Why drying and wetting of these compounds leads to CO2-Bursts.
Compounds we should be trying to keep in the soil profile doing good, and not in aquifers or waterways creating algal blooms, like we really need to with this recently discovered underground molten lake the size of Mexico!
That depending on the complexity of the carbon molecule as it gets passed down the soil carbon continuum food web it may be more than a two-stage process, with more than one in both the physical and biological realms based upon chemical energy and chemisorption of the carbon compounds.
*shrugs* Just my guess, I suck at chemistry.
Nutrient cycling may suffer even when those soil microbiomes grown in high phosphorus soil are then later used to inoculate other soils.
Laura Kaminsky: Phosphorus and the soil microbiome of alfalfa
A new Yale-led study of fungi competition illustrates that maintaining a diverse collection of species indeed not only safeguards weaker species but also protects the genetic diversity of the larger community.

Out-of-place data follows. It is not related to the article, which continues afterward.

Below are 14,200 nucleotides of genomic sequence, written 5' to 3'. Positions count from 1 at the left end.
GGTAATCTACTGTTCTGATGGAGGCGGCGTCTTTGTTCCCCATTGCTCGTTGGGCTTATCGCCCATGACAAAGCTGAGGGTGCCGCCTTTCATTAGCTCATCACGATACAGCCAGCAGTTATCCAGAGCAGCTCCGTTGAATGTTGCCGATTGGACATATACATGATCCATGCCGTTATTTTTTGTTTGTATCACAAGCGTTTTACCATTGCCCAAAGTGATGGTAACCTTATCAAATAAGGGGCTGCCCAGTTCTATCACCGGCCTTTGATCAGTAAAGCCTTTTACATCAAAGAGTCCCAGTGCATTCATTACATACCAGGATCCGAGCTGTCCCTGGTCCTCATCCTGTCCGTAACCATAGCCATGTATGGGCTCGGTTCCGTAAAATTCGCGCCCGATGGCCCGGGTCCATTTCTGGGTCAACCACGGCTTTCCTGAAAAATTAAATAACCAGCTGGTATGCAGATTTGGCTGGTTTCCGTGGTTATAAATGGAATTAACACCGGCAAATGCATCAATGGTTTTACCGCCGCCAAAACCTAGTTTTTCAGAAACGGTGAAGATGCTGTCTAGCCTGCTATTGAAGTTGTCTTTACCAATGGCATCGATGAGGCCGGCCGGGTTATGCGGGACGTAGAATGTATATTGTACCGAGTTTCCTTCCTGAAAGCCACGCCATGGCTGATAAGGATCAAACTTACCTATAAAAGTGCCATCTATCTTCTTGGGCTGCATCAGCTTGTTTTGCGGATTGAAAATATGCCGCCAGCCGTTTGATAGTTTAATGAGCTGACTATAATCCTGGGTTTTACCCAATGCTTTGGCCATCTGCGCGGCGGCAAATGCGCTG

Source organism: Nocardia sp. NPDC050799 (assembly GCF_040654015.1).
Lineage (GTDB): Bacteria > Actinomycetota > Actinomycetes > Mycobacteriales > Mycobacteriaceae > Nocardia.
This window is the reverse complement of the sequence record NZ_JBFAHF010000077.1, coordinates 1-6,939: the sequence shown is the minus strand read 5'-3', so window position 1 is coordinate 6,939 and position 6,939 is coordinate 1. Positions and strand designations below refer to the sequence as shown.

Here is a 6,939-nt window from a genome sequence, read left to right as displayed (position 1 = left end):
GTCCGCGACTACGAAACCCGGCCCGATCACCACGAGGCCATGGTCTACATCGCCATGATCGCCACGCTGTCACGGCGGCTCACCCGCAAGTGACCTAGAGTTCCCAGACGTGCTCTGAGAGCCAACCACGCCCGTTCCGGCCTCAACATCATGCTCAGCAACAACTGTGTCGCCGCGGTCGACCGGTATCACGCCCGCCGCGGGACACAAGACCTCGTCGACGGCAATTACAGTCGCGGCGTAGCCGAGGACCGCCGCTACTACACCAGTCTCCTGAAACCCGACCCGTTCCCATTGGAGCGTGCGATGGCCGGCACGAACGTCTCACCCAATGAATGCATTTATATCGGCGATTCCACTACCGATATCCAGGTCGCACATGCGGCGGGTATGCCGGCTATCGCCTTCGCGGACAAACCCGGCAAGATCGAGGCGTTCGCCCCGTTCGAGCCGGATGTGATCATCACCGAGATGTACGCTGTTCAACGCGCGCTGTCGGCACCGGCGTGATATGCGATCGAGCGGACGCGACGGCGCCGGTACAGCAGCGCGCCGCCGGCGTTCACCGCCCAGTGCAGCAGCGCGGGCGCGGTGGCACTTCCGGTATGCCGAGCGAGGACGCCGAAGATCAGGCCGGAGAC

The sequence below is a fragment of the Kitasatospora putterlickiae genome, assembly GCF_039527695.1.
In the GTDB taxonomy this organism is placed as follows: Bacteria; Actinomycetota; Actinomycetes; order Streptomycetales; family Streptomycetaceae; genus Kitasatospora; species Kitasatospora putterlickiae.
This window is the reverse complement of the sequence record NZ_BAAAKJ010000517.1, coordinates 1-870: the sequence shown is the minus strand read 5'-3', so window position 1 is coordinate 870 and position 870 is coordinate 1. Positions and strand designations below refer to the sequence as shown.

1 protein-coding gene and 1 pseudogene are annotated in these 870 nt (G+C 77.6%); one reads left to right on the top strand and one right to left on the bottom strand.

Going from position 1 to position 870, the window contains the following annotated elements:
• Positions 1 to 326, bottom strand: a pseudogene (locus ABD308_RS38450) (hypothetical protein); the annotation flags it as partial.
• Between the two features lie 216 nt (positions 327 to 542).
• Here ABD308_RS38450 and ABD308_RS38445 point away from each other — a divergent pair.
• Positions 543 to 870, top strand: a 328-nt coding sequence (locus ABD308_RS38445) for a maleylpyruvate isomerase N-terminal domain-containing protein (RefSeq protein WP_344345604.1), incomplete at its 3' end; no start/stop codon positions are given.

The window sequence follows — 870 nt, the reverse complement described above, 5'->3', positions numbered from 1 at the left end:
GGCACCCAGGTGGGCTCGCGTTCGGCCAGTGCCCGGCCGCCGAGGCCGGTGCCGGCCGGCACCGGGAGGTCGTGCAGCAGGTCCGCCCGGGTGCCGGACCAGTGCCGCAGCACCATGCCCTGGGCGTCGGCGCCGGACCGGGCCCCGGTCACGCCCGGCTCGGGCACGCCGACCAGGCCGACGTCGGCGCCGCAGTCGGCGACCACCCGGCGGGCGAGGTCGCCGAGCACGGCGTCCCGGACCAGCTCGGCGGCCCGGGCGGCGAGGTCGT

For the study, the researchers observed interactions between 37 distinct types of wood-decay fungi, which are any species of fungi that grow on dead wood. Unlike other plants, fungi species grow toward other species and compete for space.
Typically the fungi would meet near the center of the petri dish after about 20 days, after which they would begin an “interference competition” in which each species sought to overtake the other and claim available space.